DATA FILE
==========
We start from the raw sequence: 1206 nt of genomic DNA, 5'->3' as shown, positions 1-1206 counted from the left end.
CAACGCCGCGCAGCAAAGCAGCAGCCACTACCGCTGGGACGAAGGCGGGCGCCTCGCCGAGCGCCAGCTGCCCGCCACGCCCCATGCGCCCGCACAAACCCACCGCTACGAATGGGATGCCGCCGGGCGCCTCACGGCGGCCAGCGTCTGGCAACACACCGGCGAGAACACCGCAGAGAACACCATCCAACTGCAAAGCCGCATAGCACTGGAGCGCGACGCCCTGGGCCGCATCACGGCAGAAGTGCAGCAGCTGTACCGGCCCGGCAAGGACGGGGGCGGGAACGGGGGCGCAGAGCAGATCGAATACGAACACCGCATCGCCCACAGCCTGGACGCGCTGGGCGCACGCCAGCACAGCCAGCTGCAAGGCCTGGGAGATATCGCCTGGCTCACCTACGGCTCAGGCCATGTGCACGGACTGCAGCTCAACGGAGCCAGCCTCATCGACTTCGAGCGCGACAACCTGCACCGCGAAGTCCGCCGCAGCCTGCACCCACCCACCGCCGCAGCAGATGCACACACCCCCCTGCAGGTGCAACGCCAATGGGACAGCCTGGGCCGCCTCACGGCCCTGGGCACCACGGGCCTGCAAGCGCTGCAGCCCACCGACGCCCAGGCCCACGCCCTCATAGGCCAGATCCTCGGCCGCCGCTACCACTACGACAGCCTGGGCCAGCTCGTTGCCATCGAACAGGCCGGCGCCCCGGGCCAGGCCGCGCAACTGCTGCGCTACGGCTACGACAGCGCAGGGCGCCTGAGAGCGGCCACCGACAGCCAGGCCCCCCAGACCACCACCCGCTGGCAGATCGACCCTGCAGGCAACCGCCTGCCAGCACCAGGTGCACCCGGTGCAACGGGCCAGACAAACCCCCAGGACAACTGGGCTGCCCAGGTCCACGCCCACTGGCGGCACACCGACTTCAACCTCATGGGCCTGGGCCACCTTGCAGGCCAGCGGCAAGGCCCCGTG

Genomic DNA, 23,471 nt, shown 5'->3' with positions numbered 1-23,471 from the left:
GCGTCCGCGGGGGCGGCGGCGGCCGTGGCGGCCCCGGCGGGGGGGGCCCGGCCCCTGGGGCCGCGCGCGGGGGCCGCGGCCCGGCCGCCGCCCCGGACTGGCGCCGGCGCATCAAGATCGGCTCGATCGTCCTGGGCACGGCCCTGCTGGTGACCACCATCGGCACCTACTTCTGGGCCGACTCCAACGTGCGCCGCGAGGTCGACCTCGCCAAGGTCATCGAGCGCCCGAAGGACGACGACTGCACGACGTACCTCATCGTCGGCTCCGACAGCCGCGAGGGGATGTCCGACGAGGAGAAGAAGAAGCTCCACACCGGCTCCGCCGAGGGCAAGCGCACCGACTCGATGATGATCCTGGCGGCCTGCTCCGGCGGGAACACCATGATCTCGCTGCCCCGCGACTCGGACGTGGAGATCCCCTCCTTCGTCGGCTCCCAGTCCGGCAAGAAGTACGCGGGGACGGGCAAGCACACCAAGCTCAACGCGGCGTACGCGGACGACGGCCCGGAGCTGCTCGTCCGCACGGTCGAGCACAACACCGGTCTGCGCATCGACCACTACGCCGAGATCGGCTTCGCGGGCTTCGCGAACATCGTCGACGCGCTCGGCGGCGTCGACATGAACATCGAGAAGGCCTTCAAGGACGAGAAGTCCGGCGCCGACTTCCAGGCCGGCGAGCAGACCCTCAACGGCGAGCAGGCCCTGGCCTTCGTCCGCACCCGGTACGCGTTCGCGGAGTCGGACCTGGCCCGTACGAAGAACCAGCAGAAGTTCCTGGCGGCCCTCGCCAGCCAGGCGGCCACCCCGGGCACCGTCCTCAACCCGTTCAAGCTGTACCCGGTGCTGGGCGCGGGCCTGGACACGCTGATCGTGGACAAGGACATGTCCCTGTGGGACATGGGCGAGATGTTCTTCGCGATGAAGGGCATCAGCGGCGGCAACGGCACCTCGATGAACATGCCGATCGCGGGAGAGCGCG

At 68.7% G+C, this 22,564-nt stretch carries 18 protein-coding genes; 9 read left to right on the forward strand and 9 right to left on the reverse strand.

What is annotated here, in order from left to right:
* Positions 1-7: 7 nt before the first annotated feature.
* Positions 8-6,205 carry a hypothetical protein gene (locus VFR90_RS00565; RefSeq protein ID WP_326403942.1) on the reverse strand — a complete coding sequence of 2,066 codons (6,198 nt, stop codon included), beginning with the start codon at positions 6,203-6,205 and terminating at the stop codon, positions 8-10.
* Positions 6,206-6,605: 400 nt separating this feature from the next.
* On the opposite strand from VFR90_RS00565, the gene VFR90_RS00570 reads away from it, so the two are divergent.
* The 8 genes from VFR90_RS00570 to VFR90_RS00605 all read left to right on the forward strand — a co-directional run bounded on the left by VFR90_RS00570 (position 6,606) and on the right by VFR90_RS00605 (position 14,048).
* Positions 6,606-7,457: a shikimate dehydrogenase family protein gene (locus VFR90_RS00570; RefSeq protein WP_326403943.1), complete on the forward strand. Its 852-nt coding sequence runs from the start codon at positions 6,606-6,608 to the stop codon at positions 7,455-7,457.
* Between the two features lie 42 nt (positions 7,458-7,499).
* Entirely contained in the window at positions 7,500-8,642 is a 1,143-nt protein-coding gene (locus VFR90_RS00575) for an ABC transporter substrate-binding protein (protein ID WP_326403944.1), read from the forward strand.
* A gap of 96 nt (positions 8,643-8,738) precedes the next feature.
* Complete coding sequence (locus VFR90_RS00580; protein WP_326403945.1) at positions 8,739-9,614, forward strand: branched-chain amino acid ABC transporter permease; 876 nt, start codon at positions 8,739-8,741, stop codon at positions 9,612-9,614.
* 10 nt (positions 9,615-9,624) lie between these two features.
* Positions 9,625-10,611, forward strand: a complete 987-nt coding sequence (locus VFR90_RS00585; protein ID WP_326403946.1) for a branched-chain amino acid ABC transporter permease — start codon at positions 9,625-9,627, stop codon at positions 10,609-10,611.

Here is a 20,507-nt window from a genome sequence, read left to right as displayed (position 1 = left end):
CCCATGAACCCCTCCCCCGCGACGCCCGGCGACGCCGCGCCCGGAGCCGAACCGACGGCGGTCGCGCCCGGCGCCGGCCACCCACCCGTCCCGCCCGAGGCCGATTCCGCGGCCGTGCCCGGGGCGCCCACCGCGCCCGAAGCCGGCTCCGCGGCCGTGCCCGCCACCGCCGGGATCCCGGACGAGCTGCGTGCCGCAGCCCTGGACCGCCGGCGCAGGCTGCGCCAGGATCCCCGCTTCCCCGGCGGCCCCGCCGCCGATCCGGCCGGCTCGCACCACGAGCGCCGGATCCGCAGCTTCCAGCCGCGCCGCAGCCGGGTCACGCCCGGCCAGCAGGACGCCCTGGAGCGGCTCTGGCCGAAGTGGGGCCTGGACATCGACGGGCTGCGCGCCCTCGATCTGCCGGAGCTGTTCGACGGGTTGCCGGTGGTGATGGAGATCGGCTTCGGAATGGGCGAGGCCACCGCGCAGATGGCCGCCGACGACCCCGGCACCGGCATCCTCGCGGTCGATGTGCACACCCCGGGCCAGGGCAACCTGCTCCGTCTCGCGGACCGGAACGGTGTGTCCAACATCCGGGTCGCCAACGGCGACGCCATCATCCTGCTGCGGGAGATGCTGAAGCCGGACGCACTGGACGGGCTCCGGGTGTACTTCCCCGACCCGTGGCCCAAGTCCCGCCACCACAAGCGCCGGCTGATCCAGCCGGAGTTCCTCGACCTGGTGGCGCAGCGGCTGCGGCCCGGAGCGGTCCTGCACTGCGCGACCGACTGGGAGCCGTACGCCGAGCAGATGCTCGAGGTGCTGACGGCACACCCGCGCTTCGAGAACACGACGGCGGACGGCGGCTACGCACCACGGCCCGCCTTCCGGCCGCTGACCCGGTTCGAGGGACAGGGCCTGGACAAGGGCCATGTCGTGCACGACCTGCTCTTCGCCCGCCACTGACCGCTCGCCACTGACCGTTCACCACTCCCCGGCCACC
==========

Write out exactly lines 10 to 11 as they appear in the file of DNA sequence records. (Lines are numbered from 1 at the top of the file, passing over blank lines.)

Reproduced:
* On the opposite strand from VFR90_RS00565, the gene VFR90_RS00570 reads away from it, so the two are divergent.
* The 8 genes from VFR90_RS00570 to VFR90_RS00605 all read left to right on the forward strand — a co-directional run bounded on the left by VFR90_RS00570 (position 6,606) and on the right by VFR90_RS00605 (position 14,048).